South Korea would grow very quickly after the country was destroyed by the Korean War (1950-1953). The country was divided into two, the North and the South. It did not have any infrastructure, and there were no natural resources at all. But now, South Korea is well known for its rapid economic growth, based on its centrally planned and trade-oriented economic policies. The reason why South Korea's rapid economic development because the nation had a well-organized, government development plan, a well educated and trained labor force that has a strong work-ethic, as well as to desire to increase their standard of living. The impact of globalization on South Korea is Koreans including all levels of civil servants turned to be more 'open mind'. These things, makes South Korea open its huge market and fulfill the global standards. From the issue of global standard, the South Korea economy has to go a long way to go to become "globalized". It is because of the central and the government had too much regulation and too many interventions. To become more globalization, South Korea needs to have orderly and well-organized action plans and preparations. A suitable approach has to apply to institute a good globalization process. Other impact of globalization is South Korea economy become well because of market expansion and the ability to become more competitive, through increased competition. As we all know, South Korea invest more in Research and Development (R&D) in education, industrial sector and other things. The nation wants to compete with US and Japan. With a good R&D, they can create a high-technology products and South Korea will exports their products around the world. The impact of international trade on South Korea is the economy of South Korea is influence by foreign investment. The amount of foreign investment inflows increased, and such substantial growth has contributed in enhancing the economic performance of the Korean economy, by creating job opportunities, boosting economic investment, encouraging technological transfer, intensifying competition in the domestic market, and most importantly, by increasing foreign exchange reserves. That is why South Korea was easily recovered from the economic recession. However, although South Korea itself has showed continuous progress in terms of foreign investment attraction, this country still records the lowest Gross Domestic Product (GDP) ratio of all OECD member nations. But in South Korea economic performances, the nation still have resulted in positive outcomes for the economy.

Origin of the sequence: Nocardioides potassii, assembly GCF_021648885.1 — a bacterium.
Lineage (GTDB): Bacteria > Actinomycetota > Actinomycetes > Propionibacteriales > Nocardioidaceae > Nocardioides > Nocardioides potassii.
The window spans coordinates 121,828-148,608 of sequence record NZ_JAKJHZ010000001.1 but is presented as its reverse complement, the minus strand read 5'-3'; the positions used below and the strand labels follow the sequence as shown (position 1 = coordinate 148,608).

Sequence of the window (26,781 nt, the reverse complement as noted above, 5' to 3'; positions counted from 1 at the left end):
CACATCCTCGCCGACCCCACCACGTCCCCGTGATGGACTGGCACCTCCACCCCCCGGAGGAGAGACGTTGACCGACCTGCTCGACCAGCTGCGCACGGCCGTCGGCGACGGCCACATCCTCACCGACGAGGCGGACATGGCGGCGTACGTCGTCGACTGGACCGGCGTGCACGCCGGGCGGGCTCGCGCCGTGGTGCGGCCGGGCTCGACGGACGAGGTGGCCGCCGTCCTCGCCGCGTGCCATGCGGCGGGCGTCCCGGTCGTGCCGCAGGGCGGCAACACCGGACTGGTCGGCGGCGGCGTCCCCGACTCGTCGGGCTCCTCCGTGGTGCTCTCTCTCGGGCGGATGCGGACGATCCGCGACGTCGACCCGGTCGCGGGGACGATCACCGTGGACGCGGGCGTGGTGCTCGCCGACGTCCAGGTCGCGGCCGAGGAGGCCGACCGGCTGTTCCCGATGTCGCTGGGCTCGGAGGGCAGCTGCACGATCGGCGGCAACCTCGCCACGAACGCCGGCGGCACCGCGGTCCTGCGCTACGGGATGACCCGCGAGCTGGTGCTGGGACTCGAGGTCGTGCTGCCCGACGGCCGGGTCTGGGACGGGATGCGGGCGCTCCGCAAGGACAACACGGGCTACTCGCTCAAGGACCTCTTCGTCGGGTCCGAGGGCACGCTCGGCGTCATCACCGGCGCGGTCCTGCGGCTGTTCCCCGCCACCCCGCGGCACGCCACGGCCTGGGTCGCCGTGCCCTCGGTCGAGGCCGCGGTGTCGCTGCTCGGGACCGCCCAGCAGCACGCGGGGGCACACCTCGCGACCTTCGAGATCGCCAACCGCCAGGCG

Data discussions